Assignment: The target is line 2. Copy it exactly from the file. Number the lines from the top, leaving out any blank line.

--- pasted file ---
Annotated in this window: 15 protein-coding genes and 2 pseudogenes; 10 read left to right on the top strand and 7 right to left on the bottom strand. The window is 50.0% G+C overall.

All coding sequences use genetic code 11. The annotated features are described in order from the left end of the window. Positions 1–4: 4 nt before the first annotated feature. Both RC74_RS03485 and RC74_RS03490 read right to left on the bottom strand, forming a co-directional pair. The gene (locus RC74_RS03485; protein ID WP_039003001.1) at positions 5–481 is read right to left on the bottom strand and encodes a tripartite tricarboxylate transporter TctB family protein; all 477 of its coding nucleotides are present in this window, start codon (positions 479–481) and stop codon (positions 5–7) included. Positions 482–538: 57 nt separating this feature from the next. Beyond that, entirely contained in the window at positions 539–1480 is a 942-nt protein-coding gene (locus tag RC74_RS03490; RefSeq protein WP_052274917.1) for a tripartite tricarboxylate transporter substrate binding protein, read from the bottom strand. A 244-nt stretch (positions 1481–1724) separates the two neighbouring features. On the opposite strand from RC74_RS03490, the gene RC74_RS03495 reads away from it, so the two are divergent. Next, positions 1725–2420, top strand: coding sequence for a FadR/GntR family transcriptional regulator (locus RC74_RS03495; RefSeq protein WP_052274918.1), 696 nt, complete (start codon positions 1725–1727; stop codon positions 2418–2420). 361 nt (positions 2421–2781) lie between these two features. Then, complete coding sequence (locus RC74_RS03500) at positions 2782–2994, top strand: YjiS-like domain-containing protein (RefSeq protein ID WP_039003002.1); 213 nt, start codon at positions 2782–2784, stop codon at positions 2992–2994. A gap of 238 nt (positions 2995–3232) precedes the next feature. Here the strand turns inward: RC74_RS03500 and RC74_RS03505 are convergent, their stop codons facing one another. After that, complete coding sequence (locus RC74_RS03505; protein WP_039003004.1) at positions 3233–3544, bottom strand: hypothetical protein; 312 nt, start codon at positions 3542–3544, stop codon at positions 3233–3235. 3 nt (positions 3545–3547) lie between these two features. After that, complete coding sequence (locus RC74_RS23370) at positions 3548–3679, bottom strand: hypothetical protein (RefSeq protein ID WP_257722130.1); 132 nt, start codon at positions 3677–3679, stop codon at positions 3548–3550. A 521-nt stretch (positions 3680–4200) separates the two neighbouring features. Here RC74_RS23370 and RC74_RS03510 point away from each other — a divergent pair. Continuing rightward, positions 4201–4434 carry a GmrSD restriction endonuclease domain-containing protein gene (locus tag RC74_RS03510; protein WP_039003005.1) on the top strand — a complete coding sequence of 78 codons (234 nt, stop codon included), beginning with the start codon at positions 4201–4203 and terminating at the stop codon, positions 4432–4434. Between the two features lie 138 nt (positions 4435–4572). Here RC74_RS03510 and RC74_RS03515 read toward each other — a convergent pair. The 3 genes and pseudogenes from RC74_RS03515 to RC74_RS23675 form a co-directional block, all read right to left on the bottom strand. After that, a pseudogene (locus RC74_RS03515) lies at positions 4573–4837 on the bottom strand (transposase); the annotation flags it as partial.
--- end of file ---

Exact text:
All coding sequences use genetic code 11. The annotated features are described in order from the left end of the window. Positions 1–4: 4 nt before the first annotated feature. Both RC74_RS03485 and RC74_RS03490 read right to left on the bottom strand, forming a co-directional pair. The gene (locus RC74_RS03485; protein ID WP_039003001.1) at positions 5–481 is read right to left on the bottom strand and encodes a tripartite tricarboxylate transporter TctB family protein; all 477 of its coding nucleotides are present in this window, start codon (positions 479–481) and stop codon (positions 5–7) included. Positions 482–538: 57 nt separating this feature from the next. Beyond that, entirely contained in the window at positions 539–1480 is a 942-nt protein-coding gene (locus tag RC74_RS03490; RefSeq protein WP_052274917.1) for a tripartite tricarboxylate transporter substrate binding protein, read from the bottom strand. A 244-nt stretch (positions 1481–1724) separates the two neighbouring features. On the opposite strand from RC74_RS03490, the gene RC74_RS03495 reads away from it, so the two are divergent. Next, positions 1725–2420, top strand: coding sequence for a FadR/GntR family transcriptional regulator (locus RC74_RS03495; RefSeq protein WP_052274918.1), 696 nt, complete (start codon positions 1725–1727; stop codon positions 2418–2420). 361 nt (positions 2421–2781) lie between these two features. Then, complete coding sequence (locus RC74_RS03500) at positions 2782–2994, top strand: YjiS-like domain-containing protein (RefSeq protein ID WP_039003002.1); 213 nt, start codon at positions 2782–2784, stop codon at positions 2992–2994. A gap of 238 nt (positions 2995–3232) precedes the next feature. Here the strand turns inward: RC74_RS03500 and RC74_RS03505 are convergent, their stop codons facing one another. After that, complete coding sequence (locus RC74_RS03505; protein WP_039003004.1) at positions 3233–3544, bottom strand: hypothetical protein; 312 nt, start codon at positions 3542–3544, stop codon at positions 3233–3235. 3 nt (positions 3545–3547) lie between these two features. After that, complete coding sequence (locus RC74_RS23370) at positions 3548–3679, bottom strand: hypothetical protein (RefSeq protein ID WP_257722130.1); 132 nt, start codon at positions 3677–3679, stop codon at positions 3548–3550. A 521-nt stretch (positions 3680–4200) separates the two neighbouring features. Here RC74_RS23370 and RC74_RS03510 point away from each other — a divergent pair. Continuing rightward, positions 4201–4434 carry a GmrSD restriction endonuclease domain-containing protein gene (locus tag RC74_RS03510; protein WP_039003005.1) on the top strand — a complete coding sequence of 78 codons (234 nt, stop codon included), beginning with the start codon at positions 4201–4203 and terminating at the stop codon, positions 4432–4434. Between the two features lie 138 nt (positions 4435–4572). Here RC74_RS03510 and RC74_RS03515 read toward each other — a convergent pair. The 3 genes and pseudogenes from RC74_RS03515 to RC74_RS23675 form a co-directional block, all read right to left on the bottom strand. After that, a pseudogene (locus RC74_RS03515) lies at positions 4573–4837 on the bottom strand (transposase); the annotation flags it as partial.